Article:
HIP HOP: Nova Rockafeller is sexy and she knows it
“Yeah, I’m cute,” Nova Rockafeller says, swivelling on a computer chair. The fast-talking local emcee is not one to mince words. “Last year I didn’t know I was cute. I was like a dirtbag, f—up degenerate kid. This year I’m adorable.”
Hey, a rapper never got far with modesty.
On tour with underground hip-hop legends Killah Priest and R.A. the Rugged Man, Rockafeller knows confidence is key for a young woman in the male-dominated rap game. The tour stops at Avenue Theatre Friday night.
“Nobody thinks I know what I’m doing, but I’m doing it better than all of them. That’s the problem,” she says. “People think I’m the worst person. They think I’m a whore, I’m doing it for the wrong reasons, and I’m using sex to get it and all this shit. People just think the worst of me. But honestly, I’m just hard working and I’m putting my shit together the same way anyone else would have to.”
Rockafeller has drawn flack from Internet trolls who muse that her looks, or her willingness to flaunt them, got her where she is today. She concedes she sometimes acts “a little bit slutty” – only in jest – but it’s hard to fathom a male rapper getting trashed for doing the same.
Rockafeller knows rhyming and she knows hard work. Today, she is self-managed, running every aspect of her career. She was lured to Toronto with a record contract, but tossed it when the label pressed her to change her style. Before she started touring North America and Europe, and before she dropped her 2011 debut album Insufficient Funds, Rockafeller used to run hip-hop nights at Wooly Bullys Pub in Edmonton and tirelessly promoted her gigs.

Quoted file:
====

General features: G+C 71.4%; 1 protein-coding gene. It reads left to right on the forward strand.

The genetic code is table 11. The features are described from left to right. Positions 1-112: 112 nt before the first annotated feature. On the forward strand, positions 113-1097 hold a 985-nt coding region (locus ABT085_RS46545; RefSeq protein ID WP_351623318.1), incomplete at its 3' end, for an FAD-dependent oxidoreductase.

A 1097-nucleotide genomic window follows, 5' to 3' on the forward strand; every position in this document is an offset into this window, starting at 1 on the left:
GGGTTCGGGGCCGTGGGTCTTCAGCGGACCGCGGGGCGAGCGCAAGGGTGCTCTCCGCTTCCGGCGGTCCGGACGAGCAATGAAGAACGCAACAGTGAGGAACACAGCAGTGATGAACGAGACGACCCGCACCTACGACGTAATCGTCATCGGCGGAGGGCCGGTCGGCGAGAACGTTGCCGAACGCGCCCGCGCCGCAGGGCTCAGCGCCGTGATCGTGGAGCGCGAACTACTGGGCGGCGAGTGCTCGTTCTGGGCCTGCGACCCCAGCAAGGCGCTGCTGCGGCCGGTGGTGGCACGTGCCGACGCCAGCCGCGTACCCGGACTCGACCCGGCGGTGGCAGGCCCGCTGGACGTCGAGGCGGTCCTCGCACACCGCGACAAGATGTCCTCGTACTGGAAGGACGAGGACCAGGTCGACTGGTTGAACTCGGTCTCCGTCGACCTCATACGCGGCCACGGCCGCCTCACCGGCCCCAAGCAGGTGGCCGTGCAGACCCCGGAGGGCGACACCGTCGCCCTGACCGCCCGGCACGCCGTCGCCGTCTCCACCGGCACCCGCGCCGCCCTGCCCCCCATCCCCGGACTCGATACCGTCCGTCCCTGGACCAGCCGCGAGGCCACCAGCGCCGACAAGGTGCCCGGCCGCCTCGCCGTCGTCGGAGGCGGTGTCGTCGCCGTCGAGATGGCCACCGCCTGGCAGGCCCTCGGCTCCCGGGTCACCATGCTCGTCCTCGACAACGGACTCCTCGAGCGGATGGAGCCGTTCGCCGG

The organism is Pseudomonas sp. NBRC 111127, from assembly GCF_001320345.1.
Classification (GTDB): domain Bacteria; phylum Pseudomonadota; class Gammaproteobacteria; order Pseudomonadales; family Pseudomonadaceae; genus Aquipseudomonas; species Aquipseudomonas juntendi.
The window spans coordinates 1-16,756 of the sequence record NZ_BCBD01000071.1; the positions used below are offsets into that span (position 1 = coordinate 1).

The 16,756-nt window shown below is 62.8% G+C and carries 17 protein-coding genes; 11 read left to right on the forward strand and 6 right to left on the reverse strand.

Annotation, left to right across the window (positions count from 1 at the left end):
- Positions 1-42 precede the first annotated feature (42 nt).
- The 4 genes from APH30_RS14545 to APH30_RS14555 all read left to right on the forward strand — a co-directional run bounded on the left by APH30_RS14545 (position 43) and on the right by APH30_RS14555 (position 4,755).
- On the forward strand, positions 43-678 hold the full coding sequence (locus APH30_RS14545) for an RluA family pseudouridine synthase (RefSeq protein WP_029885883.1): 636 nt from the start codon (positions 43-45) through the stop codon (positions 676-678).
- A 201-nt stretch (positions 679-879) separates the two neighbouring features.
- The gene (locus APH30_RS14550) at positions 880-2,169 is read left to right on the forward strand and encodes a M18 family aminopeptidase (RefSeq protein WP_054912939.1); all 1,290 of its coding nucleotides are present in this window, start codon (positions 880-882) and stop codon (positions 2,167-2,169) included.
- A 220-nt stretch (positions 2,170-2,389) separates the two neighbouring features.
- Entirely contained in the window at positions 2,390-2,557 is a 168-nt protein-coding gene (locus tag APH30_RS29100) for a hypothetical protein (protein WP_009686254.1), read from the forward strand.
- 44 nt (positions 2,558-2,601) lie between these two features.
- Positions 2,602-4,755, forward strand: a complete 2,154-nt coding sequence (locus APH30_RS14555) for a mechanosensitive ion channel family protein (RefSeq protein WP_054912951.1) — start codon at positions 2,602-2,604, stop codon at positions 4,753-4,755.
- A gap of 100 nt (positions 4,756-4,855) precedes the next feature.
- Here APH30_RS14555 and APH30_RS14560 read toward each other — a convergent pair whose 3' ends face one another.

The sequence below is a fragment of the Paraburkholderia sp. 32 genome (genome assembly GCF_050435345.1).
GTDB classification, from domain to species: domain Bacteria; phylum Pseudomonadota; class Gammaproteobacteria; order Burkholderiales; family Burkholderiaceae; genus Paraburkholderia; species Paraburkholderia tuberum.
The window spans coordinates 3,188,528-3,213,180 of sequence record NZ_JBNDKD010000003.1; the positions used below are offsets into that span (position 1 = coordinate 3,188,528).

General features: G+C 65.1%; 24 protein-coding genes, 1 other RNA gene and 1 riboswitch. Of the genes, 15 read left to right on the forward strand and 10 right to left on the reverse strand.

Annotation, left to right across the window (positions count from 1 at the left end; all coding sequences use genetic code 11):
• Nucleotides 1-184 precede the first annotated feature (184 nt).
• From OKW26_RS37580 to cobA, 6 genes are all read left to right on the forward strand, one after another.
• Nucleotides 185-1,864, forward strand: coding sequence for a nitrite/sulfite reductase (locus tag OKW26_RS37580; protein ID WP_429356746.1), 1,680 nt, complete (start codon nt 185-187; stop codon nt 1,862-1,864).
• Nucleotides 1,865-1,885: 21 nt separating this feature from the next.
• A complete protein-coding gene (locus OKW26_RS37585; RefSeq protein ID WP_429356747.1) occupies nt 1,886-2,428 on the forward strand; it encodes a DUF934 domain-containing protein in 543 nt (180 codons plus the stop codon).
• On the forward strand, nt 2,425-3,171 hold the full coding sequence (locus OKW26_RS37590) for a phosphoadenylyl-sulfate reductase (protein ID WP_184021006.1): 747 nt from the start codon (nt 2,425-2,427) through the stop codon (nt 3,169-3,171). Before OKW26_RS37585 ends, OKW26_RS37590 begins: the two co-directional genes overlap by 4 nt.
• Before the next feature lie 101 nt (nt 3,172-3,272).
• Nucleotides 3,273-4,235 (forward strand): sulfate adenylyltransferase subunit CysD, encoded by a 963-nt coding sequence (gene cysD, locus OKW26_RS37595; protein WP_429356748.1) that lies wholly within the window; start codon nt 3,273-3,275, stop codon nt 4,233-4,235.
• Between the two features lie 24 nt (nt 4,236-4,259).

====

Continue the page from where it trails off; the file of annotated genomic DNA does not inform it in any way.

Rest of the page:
“I live on the West end, I would walk all the way to Whyte Ave and flyer for my shows every fucking day. I had a team of four people … We’d be distributing like 3,000 flyers a week on foot, and I didn’t have money to even take the bus there,” she says. “(I walked) home from shows because it’s a 50-hour-a-week job, you can’t work around it.”
Rockafeller was born in Edmonton, spent most of her childhood in Jamaica, and moved back for her teen years before stints in Calgary, Toronto and New York. She comes from a musical family and like her older brother, she recorded other artists from their basement studio as a teen.
She started writing rhymes as a kid and has kept a journal since age seven, when she was “the fat kid in school” and kids would steal her notebook at recess to throw it over the fence. Rockafeller’s sound is infused with live guitars and informed by ’90s alt-rock influences she picked up listening to bands like Green Day and Weezer growing up.
Today, she strives to win respect from factions of the hip-hop community that are still uncomfortable dealing with bona fide female rappers.
“They think I have it so much easier because I’m a female, but really, I have it like five times harder. As an emcee, I kill like 99% of dudes,” Rockafeller says. “It’s always like, ‘Oh, she’s good for a female’ … Don’t compare me to female artists, compare me to male artists. I don’t want to be a good girl, I want to be a good rapper. It’s hard to be respected in that sense.”
The slings and arrows are increasingly drowned out by love from Rockafeller’s rapidly growing global network of fans. With an upcoming album, Accidentally Gangster, and a jewelry line called Toys on Chains waiting in the wings, this young emcee is ready to take on the world.
“There’s that point where you realize you’re going to fuckin’ do whatever it takes and you’re going to do it – or you hold back and you find a backup plan,” she says. “I’ve just never really had a backup plan.”